bittorrent is a kind of "FTP" rather than semi-isochornous (i.e. rate-bounded) 
"TV" in my personal classification.  As I'm sure you know, the two are quite 
different in their effects on congestion and their handling of congestion.

The idea that bittorrent dominated the Internet traffic volume at any point in 
time in the past is just plain not credible.  And an observation of one's own 
personal household by a high-end network user is not extrapolatable at scale.

(for example, it would require that all enterprise traffic through the Internet 
be dominated by bittorrent, unless enterprise traffic on the Internet is 
insignificant. There were never significant bittorrent users in enterprises, 
either connecting out from the companies' networks, or connecting "in" to the 
companies' externally facing sites).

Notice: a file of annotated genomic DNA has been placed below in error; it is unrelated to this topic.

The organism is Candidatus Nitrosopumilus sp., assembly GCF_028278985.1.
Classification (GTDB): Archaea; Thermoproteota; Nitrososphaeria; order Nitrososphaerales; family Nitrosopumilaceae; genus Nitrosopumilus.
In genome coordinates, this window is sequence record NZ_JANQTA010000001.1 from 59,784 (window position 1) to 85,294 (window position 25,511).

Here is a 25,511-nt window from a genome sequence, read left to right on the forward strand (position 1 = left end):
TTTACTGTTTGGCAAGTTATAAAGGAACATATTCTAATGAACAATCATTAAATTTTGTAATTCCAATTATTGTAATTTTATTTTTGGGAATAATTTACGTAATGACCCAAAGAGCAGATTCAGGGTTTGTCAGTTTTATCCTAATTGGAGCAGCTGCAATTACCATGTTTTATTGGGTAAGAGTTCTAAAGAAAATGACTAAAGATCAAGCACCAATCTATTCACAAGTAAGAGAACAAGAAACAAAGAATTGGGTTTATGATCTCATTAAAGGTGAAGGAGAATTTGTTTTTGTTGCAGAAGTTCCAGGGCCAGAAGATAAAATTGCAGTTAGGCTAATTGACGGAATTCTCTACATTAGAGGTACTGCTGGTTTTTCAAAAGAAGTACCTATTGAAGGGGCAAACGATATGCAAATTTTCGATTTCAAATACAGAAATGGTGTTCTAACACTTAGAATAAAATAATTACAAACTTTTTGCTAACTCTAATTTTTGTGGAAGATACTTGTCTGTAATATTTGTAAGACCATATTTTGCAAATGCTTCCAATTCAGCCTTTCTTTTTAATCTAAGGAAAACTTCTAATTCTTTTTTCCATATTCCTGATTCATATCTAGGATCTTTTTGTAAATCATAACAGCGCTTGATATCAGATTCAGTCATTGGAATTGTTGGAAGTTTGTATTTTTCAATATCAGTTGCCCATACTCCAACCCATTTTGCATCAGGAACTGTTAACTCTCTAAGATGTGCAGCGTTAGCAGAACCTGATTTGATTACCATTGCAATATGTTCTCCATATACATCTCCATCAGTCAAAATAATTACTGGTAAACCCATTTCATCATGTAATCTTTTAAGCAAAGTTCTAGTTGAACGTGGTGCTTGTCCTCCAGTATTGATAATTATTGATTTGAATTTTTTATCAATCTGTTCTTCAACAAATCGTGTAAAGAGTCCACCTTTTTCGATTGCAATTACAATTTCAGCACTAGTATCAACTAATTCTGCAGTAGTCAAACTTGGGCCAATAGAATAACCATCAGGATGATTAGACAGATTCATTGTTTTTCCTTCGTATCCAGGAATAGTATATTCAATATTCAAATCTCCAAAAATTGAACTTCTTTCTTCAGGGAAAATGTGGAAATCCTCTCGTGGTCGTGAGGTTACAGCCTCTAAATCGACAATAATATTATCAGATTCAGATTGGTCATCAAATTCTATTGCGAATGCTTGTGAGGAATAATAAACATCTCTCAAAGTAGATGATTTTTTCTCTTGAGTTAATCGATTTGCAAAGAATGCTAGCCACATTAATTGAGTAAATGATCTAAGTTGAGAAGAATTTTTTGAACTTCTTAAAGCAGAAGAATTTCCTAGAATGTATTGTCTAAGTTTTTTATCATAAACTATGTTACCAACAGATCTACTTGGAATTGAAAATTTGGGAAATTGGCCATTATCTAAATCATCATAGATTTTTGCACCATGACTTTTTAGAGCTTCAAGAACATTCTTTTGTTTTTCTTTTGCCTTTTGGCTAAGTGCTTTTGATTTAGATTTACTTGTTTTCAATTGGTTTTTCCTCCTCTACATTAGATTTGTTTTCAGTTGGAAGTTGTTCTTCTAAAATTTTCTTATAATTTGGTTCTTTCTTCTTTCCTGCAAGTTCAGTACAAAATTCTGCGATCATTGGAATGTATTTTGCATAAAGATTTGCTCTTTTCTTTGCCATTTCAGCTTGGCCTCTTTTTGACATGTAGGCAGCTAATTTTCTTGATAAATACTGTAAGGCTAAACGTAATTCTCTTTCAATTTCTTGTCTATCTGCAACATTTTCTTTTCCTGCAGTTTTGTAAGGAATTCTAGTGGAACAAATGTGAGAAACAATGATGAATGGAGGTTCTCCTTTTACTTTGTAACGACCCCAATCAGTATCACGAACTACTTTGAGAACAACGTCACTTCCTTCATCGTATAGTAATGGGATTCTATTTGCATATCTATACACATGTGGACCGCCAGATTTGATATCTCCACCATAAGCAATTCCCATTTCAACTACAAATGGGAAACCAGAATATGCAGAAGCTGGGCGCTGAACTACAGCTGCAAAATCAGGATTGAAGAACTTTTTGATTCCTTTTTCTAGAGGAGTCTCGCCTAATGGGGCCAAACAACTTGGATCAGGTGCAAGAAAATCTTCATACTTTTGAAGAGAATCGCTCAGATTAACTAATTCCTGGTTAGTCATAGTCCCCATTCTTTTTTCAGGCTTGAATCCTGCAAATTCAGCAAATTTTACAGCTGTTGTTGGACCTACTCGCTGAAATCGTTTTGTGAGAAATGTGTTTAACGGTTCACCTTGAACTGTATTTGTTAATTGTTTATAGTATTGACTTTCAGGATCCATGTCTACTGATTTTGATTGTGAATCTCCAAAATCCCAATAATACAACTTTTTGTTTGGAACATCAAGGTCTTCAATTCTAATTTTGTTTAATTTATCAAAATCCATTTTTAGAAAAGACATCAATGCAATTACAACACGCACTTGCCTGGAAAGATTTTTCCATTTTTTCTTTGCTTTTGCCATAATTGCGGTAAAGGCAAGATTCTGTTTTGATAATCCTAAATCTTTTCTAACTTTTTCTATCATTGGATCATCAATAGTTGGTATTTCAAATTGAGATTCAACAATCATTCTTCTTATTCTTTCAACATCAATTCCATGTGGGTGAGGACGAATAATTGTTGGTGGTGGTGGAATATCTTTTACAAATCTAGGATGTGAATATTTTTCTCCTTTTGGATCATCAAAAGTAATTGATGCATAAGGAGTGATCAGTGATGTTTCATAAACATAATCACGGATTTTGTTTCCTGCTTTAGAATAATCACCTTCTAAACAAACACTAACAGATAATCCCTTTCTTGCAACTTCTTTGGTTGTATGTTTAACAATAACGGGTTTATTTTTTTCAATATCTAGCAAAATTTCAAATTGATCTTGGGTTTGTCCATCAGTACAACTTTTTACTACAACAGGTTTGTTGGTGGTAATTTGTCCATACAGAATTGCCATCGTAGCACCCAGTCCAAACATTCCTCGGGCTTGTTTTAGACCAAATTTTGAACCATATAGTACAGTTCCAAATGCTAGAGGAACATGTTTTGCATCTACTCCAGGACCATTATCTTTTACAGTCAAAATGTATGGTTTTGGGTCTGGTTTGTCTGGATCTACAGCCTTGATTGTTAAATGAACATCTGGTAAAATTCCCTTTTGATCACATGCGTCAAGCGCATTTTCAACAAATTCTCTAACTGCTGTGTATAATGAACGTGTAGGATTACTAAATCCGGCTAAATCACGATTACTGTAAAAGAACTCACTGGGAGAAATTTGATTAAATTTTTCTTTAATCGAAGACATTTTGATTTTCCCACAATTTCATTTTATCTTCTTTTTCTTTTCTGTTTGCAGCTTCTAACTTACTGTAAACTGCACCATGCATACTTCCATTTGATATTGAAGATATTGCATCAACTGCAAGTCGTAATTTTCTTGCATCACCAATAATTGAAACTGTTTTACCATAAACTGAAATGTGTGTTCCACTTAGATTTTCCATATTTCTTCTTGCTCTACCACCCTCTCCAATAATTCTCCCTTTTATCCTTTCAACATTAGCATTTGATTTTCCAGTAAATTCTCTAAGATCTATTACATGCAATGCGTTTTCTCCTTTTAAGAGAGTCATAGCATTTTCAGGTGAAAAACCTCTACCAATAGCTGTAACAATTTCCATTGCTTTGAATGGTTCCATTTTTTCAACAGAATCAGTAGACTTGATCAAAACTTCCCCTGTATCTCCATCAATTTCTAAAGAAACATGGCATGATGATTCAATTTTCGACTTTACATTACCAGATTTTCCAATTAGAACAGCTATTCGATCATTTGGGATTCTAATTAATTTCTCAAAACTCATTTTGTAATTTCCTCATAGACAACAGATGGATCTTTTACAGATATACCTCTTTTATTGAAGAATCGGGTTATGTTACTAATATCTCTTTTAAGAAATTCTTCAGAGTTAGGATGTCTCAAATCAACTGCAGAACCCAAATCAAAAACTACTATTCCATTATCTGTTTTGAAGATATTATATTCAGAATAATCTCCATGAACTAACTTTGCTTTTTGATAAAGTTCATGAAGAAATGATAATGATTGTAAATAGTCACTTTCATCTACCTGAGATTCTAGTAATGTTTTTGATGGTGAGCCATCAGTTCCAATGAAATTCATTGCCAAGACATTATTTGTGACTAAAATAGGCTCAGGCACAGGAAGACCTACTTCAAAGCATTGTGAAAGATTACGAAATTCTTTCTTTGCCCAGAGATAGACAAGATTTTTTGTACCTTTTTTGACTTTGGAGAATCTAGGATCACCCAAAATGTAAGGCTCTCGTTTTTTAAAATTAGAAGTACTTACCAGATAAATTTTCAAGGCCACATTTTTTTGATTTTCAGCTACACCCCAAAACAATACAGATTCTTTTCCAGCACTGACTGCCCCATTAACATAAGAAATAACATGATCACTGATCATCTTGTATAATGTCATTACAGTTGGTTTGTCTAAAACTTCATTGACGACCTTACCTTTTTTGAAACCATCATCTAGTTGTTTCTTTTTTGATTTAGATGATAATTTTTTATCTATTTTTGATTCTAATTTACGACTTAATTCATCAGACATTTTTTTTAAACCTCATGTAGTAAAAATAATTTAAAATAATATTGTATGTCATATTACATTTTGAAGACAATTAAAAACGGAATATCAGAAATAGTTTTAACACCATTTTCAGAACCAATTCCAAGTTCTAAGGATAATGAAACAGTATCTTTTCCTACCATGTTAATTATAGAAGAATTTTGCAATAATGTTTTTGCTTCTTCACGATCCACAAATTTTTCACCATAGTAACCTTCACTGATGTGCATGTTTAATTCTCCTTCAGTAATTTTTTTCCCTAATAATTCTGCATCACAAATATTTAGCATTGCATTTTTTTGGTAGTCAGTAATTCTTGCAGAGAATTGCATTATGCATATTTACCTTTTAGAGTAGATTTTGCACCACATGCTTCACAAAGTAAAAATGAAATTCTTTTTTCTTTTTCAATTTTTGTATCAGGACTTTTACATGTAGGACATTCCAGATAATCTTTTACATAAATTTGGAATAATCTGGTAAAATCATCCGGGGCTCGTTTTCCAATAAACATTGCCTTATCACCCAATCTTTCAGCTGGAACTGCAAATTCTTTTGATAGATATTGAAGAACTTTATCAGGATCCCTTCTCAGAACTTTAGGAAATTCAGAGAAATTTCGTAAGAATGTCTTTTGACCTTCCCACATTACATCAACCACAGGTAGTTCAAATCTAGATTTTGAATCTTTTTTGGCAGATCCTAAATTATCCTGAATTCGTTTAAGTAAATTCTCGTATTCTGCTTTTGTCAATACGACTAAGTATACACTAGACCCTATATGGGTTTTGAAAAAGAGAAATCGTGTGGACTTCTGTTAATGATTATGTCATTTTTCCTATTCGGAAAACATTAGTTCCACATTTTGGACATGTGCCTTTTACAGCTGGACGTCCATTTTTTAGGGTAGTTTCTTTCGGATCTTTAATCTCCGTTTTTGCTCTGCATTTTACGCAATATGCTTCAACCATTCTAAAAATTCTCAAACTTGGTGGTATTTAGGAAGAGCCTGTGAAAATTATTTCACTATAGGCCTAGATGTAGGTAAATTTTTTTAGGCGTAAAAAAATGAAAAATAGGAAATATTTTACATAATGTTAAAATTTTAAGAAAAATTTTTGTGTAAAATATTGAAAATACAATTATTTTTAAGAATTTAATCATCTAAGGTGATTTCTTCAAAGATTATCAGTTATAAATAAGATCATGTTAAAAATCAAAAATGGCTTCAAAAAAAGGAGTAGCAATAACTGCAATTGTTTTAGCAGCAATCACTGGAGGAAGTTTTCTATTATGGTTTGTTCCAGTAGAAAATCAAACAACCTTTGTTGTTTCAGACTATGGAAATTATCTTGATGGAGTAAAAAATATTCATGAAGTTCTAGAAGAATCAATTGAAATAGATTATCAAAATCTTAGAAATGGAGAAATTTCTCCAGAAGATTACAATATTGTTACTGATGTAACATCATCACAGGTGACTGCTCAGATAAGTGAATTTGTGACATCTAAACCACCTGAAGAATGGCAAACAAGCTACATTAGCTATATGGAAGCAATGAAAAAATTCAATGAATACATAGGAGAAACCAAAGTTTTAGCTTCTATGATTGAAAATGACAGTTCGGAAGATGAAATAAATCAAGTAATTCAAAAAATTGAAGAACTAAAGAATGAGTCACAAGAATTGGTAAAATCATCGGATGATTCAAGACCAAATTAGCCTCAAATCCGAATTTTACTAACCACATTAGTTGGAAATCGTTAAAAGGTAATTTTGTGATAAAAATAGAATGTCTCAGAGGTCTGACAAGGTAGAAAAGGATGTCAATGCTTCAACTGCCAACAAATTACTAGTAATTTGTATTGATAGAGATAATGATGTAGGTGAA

In any case, there is no scienfic validity to "I seem to remember" claims.

On Wednesday, September 21, 2016 2:24am, "Mikael Abrahamsson" 
<> said:

> On Tue, 20 Sep 2016, wrote:
>> I constantly see the claim that >50% of transmitted data on the Internet
>> are streaming TV. However, the source seems to be as hard to nail down
>> as the original claim that >50% of Internet traffic was pirated music
>> being sent over bittorrent.
> It's my firm opinion that in the past 5-15 years (depending on market),
> more than 50% of Internet traffic is video, in some form or another.
> This is from working at ISPs and seeing where traffic went. First it was
> bitorrent (pirated video), now it's Youtube, Netflix and other kind of
> streaming video. I wouldn't call this "TV" though.
> In my household (2 adults, 1 6 year old), 75% of the average weekly
> traffic by volume, is over IPv6. I haven't checked in detail, but my guess
> is that Youtube+Netflix is the majority of this traffic. I come to this
> conclusion by looking at when the traffic occurs and what the traffic
> levels are, and from remembering what was done at the time.
> --
> Mikael Abrahamsson    email:

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